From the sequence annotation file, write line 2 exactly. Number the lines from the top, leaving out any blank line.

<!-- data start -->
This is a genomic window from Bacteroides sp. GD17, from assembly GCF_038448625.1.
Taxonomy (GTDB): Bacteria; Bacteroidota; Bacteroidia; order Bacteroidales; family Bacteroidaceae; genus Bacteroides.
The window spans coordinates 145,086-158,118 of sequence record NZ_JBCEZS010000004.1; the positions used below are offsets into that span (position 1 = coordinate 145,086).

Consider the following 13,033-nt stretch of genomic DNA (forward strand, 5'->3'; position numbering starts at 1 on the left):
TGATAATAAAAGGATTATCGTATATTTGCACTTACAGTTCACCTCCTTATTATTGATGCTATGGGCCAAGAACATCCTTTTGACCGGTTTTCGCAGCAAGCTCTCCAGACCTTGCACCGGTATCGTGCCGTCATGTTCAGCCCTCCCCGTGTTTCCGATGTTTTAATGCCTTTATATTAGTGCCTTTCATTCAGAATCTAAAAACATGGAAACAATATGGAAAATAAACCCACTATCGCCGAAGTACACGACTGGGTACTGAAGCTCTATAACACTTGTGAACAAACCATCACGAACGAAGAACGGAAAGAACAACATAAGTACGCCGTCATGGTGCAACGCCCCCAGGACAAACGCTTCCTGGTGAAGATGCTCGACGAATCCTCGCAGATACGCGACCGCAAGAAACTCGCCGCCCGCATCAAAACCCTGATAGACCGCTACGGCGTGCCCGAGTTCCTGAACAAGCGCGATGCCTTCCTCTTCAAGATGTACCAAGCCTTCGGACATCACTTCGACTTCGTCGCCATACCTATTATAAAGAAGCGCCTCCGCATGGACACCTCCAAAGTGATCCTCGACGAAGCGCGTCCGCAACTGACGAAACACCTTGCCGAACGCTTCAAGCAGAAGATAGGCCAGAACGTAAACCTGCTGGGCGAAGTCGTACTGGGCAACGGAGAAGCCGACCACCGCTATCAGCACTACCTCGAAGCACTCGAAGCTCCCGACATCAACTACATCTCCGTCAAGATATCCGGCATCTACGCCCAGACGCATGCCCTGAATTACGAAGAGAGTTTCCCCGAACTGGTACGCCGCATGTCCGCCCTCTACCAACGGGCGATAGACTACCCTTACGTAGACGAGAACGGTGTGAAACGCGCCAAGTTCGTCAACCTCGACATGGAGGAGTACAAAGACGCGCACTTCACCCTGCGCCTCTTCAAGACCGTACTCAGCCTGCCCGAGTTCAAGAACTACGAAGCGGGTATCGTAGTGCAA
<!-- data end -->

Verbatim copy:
Taxonomy (GTDB): Bacteria; Bacteroidota; Bacteroidia; order Bacteroidales; family Bacteroidaceae; genus Bacteroides.